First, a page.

Gluten Regulation now in force

17 August, 2016
Rachael Robinson

On the 20 July 2016, Regulation (EU) No 828/2014 came into force on the requirements for the provision of information to consumers on the absence or reduced presence of gluten in food.

The change centres on the ‘gluten free’ and ‘very low gluten’ labels currently in use. Under the new rules, manufacturers and caterers will no longer be able to use the phrase ‘no gluten-containing ingredients’ (NGCI); ‘gluten free’ and ‘very low gluten’ labelling rules will remain unchanged.

Caterers and manufacturers typically use the NGCI label when they cannot guarantee the absence of gluten as a result of cross contamination.

Under the rules, to label something as ‘gluten free’ it must not contain more than 20 parts per million gluten and to label something as ‘very low gluten’ it must not contain more than 100 parts per million gluten.

The law on gluten-free applies to foods sold pre-packed and those sold in catering establishments. To label gluten-free you need to be sure that the dishes you are serving contain no more than 20 parts per million of gluten. This doesn’t mean that you need to test every meal, but spot testing can be useful to check that the processes you have in place to produce gluten-free meals are effective.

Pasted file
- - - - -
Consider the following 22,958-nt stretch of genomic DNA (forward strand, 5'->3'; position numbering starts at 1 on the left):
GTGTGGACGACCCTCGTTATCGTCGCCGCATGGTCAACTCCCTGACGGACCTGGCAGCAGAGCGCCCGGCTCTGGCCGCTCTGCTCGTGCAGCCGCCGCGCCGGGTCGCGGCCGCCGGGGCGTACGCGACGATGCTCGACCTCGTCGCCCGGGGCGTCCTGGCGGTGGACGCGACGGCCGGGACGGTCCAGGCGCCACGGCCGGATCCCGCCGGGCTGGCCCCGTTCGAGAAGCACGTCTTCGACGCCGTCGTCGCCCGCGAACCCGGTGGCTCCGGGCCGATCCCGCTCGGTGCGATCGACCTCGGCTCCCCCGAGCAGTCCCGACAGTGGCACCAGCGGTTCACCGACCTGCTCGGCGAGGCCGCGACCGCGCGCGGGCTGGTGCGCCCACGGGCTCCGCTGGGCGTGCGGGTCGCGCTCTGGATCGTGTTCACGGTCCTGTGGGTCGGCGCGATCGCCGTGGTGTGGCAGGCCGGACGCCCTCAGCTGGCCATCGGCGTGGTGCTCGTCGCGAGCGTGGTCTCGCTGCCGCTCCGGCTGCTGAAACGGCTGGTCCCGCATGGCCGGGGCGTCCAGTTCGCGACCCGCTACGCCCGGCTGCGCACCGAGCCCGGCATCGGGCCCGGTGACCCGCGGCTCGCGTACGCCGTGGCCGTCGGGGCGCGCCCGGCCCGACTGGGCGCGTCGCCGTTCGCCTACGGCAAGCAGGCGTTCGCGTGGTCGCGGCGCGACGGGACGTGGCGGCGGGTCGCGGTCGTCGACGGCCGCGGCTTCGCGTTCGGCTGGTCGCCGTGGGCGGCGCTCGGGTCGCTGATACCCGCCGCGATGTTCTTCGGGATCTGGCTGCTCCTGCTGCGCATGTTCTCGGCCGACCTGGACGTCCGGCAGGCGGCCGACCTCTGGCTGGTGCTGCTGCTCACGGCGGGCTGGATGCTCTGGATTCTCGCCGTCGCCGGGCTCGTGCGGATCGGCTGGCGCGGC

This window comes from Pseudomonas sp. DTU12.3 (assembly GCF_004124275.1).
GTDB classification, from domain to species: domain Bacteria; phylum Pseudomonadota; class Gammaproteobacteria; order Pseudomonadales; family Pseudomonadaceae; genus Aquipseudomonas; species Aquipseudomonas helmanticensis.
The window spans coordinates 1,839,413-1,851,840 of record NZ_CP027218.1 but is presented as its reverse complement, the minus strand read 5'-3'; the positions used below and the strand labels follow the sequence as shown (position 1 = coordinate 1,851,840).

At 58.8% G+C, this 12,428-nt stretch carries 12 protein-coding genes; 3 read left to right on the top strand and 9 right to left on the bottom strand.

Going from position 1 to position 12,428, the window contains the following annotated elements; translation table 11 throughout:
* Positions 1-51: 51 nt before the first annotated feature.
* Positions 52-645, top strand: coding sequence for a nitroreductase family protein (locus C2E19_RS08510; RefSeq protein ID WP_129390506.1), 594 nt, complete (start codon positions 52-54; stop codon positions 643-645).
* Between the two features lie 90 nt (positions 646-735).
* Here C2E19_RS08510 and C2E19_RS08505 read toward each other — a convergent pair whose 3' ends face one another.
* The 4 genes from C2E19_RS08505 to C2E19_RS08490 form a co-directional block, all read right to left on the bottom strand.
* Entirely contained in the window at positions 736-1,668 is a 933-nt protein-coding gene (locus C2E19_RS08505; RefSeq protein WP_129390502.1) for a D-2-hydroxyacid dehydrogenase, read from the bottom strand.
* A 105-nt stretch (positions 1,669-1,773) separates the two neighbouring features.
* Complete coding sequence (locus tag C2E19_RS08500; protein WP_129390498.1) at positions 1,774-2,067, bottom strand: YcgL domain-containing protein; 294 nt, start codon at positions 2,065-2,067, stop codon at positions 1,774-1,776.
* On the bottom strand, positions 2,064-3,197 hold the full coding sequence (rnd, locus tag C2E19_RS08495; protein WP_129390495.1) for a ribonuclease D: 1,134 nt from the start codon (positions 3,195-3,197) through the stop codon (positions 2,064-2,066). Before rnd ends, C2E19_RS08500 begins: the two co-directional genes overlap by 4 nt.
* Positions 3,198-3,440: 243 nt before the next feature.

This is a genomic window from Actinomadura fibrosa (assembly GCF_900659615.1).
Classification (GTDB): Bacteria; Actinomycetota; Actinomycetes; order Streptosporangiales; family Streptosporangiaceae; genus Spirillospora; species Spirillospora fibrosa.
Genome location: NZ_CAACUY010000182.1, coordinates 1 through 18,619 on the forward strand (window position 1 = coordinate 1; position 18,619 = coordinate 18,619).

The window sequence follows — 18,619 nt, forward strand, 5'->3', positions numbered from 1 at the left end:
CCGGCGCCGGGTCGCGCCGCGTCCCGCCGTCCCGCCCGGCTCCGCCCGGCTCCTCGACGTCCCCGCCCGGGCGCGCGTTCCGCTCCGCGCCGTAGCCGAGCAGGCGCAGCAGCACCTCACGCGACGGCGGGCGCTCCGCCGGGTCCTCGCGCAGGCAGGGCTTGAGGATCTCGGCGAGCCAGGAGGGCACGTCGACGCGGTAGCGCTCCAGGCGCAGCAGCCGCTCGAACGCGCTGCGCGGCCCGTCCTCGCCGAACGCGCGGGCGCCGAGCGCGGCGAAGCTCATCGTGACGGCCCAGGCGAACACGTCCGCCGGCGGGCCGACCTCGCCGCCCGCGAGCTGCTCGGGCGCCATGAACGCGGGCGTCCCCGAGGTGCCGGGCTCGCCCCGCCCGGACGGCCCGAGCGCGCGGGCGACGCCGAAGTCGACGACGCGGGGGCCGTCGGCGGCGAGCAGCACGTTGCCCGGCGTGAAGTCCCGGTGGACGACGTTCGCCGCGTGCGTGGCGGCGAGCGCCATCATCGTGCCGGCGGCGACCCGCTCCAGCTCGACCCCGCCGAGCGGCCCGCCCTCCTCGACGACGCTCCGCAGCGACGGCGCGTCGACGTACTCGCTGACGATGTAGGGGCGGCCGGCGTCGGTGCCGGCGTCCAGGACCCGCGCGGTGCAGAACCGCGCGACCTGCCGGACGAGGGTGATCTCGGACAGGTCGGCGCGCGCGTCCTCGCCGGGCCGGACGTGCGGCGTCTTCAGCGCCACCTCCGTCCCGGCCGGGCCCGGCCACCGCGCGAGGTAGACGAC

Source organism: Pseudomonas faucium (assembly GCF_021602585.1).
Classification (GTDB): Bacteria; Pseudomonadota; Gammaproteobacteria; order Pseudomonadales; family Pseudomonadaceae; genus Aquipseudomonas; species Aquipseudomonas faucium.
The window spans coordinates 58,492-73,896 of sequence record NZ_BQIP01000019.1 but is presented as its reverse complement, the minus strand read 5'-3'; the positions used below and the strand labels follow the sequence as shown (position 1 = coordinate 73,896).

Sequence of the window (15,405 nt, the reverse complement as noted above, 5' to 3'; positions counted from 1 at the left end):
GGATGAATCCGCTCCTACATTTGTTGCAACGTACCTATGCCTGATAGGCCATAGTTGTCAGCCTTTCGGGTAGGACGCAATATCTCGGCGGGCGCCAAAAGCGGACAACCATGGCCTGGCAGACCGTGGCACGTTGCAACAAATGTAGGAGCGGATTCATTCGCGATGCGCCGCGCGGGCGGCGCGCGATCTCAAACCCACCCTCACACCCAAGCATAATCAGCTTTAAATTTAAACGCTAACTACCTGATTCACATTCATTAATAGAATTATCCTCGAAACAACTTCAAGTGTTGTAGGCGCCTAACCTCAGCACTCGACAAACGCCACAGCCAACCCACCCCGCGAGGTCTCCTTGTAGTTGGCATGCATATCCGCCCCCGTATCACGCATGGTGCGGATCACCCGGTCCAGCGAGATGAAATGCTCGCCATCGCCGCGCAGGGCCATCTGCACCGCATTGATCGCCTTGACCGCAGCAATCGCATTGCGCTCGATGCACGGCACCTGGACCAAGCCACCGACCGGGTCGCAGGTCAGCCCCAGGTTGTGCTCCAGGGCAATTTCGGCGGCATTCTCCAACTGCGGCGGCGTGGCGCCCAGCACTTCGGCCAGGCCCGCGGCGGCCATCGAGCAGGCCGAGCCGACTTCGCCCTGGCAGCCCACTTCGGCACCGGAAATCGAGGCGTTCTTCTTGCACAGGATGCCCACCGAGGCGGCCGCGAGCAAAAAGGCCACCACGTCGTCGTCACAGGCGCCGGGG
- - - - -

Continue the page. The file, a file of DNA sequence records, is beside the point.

It is possible to produce gluten-free foods, simply follow the advice below:

  1. Choosing and using the right ingredients: ensure you use the right ingredients, from reputable suppliers.
  2. Storage: store ingredients and finished dishes correctly to avoid cross contamination.
  3. Preparation: control the risks of cross contamination at all stages of preparation, for example using clean oil for frying, clean water for boiling, clean surfaces, etc.
  4. Cleaning: clean utensils and surfaces.
  5. Personal hygiene: wash hands thoroughly between using gluten-containing and gluten-free ingredients.
  6. Communication: ensure there is a system in place to that customers are provided with correct information.
  7. Training: provide training to all staff on all aspects of preparation and serving of gluten-free food.
  8. Due diligence and validation: you must ensure that processes, documentation and training are kept up to date and that regular checks are carried out.
  9. Complaints: record and investigate all customer complaints.

To find out how Acoura can help yoiu meet regulatory requirements you can contact us on 0330 024 0255. 

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